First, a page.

Accelerated, first-pass cardiac perfusion pulse sequence with radial k-space sampling, compressed sensing, and k-space weighted image contrast reconstruction tailored for visual analysis and quantification of myocardial blood flow

Nivedita K. Naresh, Hassan Haji-Valizadeh, Pascale J. Aouad, Matthew J. Barrett, Kelvin Chow, Ann B. Ragin, Jeremy D. Collins, James C. Carr, Daniel C. Lee, Daniel Kim

Research output: Contribution to journalArticle

Abstract

Purpose: To develop an accelerated cardiac perfusion pulse sequence and test whether it is capable of increasing spatial coverage, generating high-quality images, and enabling quantification of myocardial blood flow (MBF). Methods: We implemented an accelerated first-pass cardiac perfusion pulse sequence by combining radial k-space sampling, compressed sensing (CS), and k-space weighted image contrast (KWIC) filtering. The proposed and clinical standard pulse sequences were evaluated in a randomized order in 13 patients at rest. For visual analysis, 3 readers graded the conspicuity of wall enhancement, artifact, and noise level on a 5-point Likert scale (overall score index = sum of 3 individual scores). Resting MBF was calculated using a Fermi function model with and without KWIC filtering. Mean visual scores and MBF values were compared between sequences using appropriate statistical tests. Results: The proposed pulse sequence produced greater spatial coverage (6–8 slices) with higher spatial resolution (1.6 × 1.6 × 8 mm3) and shorter readout duration (78 ms) compared to clinical standard (3–4 slices, 3 × 3 × 8 mm3, 128 ms, respectively). The overall image score index between accelerated (11.1 ± 1.3) and clinical standard (11.2 ± 1.3) was not significantly different (P = 0.64). Mean resting MBF values with KWIC filtering (0.9–1.2 mL/g/min across different slices) were significantly lower (P < 0.0001) than those without KWIC filtering (3.1–4.3 mL/g/min) and agreed better with values reported in literature. Conclusion: An accelerated, first-pass cardiac perfusion pulse sequence with radial k-space sampling, CS, and KWIC filtering is capable of increasing spatial coverage, generating high-quality images, and enabling quantification of MBF.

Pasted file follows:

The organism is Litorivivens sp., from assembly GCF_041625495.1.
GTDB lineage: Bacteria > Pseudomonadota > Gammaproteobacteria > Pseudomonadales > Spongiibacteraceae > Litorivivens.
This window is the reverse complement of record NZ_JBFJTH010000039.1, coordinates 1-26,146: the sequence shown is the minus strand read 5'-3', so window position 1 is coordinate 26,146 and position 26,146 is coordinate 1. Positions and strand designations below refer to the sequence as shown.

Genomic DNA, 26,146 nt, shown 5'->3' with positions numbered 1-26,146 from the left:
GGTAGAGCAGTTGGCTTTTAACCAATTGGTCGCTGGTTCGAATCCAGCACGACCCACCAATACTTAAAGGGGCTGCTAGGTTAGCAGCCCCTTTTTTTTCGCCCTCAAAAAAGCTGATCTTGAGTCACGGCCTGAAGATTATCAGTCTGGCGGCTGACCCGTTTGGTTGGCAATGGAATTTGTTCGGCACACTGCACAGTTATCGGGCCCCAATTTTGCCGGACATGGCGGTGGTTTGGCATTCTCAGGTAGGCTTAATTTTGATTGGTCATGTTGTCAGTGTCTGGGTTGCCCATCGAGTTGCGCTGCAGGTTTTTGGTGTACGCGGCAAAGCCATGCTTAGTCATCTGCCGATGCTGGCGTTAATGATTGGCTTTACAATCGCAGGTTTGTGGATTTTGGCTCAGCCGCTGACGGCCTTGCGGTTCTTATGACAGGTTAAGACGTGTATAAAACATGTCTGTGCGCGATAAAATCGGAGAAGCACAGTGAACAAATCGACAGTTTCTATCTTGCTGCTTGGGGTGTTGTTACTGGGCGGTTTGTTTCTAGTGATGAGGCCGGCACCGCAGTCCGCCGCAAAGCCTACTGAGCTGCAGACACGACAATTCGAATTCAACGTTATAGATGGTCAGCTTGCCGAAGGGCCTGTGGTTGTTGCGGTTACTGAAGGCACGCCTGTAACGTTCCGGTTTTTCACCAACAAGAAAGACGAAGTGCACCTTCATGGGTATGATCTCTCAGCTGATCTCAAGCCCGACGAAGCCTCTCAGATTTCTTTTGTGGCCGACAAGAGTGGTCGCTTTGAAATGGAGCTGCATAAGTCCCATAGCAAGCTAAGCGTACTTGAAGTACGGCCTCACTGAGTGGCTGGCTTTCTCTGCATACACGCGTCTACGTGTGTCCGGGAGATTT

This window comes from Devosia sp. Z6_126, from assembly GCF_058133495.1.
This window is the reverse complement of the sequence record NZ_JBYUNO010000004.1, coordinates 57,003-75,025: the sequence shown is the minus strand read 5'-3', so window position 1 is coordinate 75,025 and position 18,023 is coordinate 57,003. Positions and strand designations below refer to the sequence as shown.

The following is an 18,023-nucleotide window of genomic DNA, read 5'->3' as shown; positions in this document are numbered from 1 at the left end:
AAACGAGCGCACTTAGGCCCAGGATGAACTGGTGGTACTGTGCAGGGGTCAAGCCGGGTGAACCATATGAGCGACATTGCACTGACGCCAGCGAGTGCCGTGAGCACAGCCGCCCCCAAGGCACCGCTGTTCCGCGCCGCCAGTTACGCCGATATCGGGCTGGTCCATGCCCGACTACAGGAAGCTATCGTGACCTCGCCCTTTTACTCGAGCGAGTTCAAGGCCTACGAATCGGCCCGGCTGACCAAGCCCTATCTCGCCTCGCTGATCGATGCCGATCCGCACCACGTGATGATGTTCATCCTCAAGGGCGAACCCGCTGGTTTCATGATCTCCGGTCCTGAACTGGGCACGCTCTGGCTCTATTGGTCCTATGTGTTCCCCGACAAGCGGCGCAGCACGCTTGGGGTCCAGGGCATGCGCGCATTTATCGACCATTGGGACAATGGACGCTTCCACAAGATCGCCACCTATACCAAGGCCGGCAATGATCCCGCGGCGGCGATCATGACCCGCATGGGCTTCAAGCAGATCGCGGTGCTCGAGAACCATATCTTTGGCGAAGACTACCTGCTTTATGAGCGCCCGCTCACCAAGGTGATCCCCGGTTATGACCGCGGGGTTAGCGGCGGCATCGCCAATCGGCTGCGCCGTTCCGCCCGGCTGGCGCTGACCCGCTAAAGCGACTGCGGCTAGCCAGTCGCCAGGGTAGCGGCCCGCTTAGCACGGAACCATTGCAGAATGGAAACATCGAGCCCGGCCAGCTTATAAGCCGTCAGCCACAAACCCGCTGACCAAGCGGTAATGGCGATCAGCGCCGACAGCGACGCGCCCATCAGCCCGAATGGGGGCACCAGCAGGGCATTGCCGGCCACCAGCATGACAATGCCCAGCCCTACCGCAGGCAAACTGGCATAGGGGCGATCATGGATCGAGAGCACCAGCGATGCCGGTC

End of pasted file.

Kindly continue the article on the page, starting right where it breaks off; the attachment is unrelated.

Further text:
LanguageEnglish (US)
JournalMagnetic resonance in medicine
DOIs
StateAccepted/In press - Jan 1 2018

Fingerprint

Computer-Assisted Image Processing
Perfusion
Artifacts
Noise

Keywords

  • cardiac perfusion
  • MRI
  • quantitative perfusion

ASJC Scopus subject areas

  • Radiology Nuclear Medicine and imaging

Cite this

Accelerated, first-pass cardiac perfusion pulse sequence with radial k-space sampling, compressed sensing, and k-space weighted image contrast reconstruction tailored for visual analysis and quantification of myocardial blood flow. / Naresh, Nivedita K.; Haji-Valizadeh, Hassan; Aouad, Pascale J.; Barrett, Matthew J.; Chow, Kelvin; Ragin, Ann B.; Collins, Jeremy D.; Carr, James C.; Lee, Daniel C.; Kim, Daniel.

In: Magnetic resonance in medicine, 01.01.2018.

Research output: Contribution to journalArticle

Naresh, Nivedita K. ; Haji-Valizadeh, Hassan ; Aouad, Pascale J. ; Barrett, Matthew J. ; Chow, Kelvin ; Ragin, Ann B. ; Collins, Jeremy D. ; Carr, James C. ; Lee, Daniel C. ; Kim, Daniel. / Accelerated, first-pass cardiac perfusion pulse sequence with radial k-space sampling, compressed sensing, and k-space weighted image contrast reconstruction tailored for visual analysis and quantification of myocardial blood flow. In: Magnetic resonance in medicine. 2018.